DEVIL'S KNELL WILL CHIME 2001 TIMES. Jingle bells, jingle bells, jingle all the way.... Mention Christmas bells to Australians, and we think of beautiful red and yellow native flowers which were shown on a five-cent stamp. But if you mention the Christmas bell to the good folk of the small English town of Dewsbury, in Yorkshire, they must think of the bell in their church, Dewsbury Minster, and wonder whether it will ever stop chiming. Every Christmas Eve it sounds the Devil's Knell for more than two hours. To read on, please click HERE. 0112

NATTY BUMPPO READS THE GIMLET. Kentucky attorney, author and songwriter Natty Bumppo, who was once a newspaperman named John Dean, enjoys reading his local weekly, called The Gimlet. He contends that when it comes to quirky newspaper names, it's in the same class as De Queen Bee (Arkansas) and The Unterrified Democrat (Missouri), featured in our last issue. The Edmonson News has been nicknamed The Gimlet ever since 1927 because its editorials  were said to have punch, and bored in. [A gimlet is a small wood-boring tool.] For further details about Natty, and more odd names of U.S. newspapers, please click on BUMPPO. 0112

BATHROOMS, LAVATORIES OR DUNNIES? We do it everyday, yet we do not talk about it. It is "taboo" on one hand and impolite to talk about it. So says the website of the World Toilet Organization, just formed in Singapore. The Inaugural World Toilet Summit 2001, from November 19 to 21, attracted toilet professionals, government officials, non-government bodies, companies and individuals from around the world. For further disgusting details, click on DUNNIES. 0112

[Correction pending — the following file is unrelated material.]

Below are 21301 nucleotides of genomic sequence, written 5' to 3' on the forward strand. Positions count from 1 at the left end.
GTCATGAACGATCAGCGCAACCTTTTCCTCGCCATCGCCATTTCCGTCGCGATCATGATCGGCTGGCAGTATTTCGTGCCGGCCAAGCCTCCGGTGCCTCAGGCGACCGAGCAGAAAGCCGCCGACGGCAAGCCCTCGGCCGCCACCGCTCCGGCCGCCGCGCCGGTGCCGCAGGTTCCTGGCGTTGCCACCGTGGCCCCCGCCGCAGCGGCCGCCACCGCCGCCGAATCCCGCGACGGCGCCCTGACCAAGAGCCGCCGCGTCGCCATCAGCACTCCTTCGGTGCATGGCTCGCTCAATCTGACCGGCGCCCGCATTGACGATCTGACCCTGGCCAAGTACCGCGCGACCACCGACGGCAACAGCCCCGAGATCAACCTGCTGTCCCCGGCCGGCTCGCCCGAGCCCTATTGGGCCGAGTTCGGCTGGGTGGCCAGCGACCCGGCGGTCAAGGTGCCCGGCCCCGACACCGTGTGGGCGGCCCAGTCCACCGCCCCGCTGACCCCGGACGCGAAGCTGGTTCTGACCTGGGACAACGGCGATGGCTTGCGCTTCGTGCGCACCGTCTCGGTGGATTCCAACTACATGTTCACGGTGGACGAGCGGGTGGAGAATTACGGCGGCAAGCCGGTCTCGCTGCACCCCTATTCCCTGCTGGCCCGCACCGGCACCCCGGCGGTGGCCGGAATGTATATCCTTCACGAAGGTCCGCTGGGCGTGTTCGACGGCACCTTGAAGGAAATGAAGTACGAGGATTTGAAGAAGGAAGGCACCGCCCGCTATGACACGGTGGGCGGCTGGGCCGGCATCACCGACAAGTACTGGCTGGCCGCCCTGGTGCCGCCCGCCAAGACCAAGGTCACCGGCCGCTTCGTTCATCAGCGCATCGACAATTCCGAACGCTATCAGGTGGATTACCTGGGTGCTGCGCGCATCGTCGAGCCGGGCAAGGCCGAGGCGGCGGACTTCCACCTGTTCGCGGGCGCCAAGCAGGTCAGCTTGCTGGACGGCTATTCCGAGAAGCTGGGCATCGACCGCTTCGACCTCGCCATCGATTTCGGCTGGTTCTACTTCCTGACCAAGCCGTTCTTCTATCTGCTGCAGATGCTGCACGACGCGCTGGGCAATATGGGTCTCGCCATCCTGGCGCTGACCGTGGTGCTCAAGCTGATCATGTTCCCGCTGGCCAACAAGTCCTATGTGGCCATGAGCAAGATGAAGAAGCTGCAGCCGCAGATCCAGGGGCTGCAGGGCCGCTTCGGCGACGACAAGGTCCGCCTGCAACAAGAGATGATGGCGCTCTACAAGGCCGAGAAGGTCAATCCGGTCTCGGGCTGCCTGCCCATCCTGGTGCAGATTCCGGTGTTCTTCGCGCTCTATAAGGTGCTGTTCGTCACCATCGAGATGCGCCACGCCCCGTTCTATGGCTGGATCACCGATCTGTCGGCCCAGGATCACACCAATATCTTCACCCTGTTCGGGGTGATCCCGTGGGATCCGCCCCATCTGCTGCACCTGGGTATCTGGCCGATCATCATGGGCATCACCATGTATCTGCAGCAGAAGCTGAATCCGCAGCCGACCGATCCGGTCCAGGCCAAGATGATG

NO RABBIT IN WELSH RAREBIT. That famous traditional dish, Welsh Rarebit,  has nothing to do with rabbits. The rare means very lightly cooked (as in rare steak), and the bit is simply a small portion. There are dozens of recipes for it on the Internet. We like the one posted by the Ferry Country Inn, St Dogmaels, Cardigan, West Wales, because it's laced with brown ale or bitter beer. For further details, click on BARE INGREDIENTS. 0112

NEWSPAPERS' ECCENTRIC NAMES De Queen Bee (Arkansas) and The Unterrified Democrat (Missouri) must surely be the oddest newspaper titles in the United States. And why on earth did a Wyoming daily adopt the typically Australian name Boomerang?  Many months ago, I set out to discover the details. In doing so, I also found out how other U.S. newspapers acquired their quirky names. I exchanged hundreds of email messages with friendly and helpful editors, historians and librarians across the nation. To read my report, please click on ECCENTRIC. 0111

TONY BLAIR IN HOSPITAL!  If you have a drop of Scottish blood in your veins, you'll enjoy this Story by an Unknown Author, now doing the rounds of the Internet. 0111

YOUNG SCHOOL THAI'S FAVOURITE MEALS. Thai teenager Nattawud Daoruang sometimes has joke for breakfast and pad mama for dinner. That's not quite what you may think. Joke is the Thai word for rice porridge with pork, while pad mama is fried noodle with beef and vegetables. "Lots of people have written to me and asked me about meals in Thailand," he says on his Thailand Life website. For more details, please visit the UK foodzine BARE INGREDIENTS. 0111

MESSAGES OF GRIEF.... AND OF HOPE. Following the September 11 terrorist attacks, A Word A Day webmaster Anu Garg  was swamped with e-mails from hundreds of his nearly half-million subscribers in 208 countries. It showed how the newsletter unites like-minded people around the world, and that we have indeed become a global village. On September 20, Anu posted a special newsletter containing a selection from the messages he had received. Many of them brought tears to my eyes. No one can read them without being deeply moved. Please click on AWAD. Read the article about Anu Garg in the Wall Street Journal. [Disclosure of interest. I lend a hand as AWAD's copy editor.] 0111.

All above articles copyright © 2002.  Eric Shackle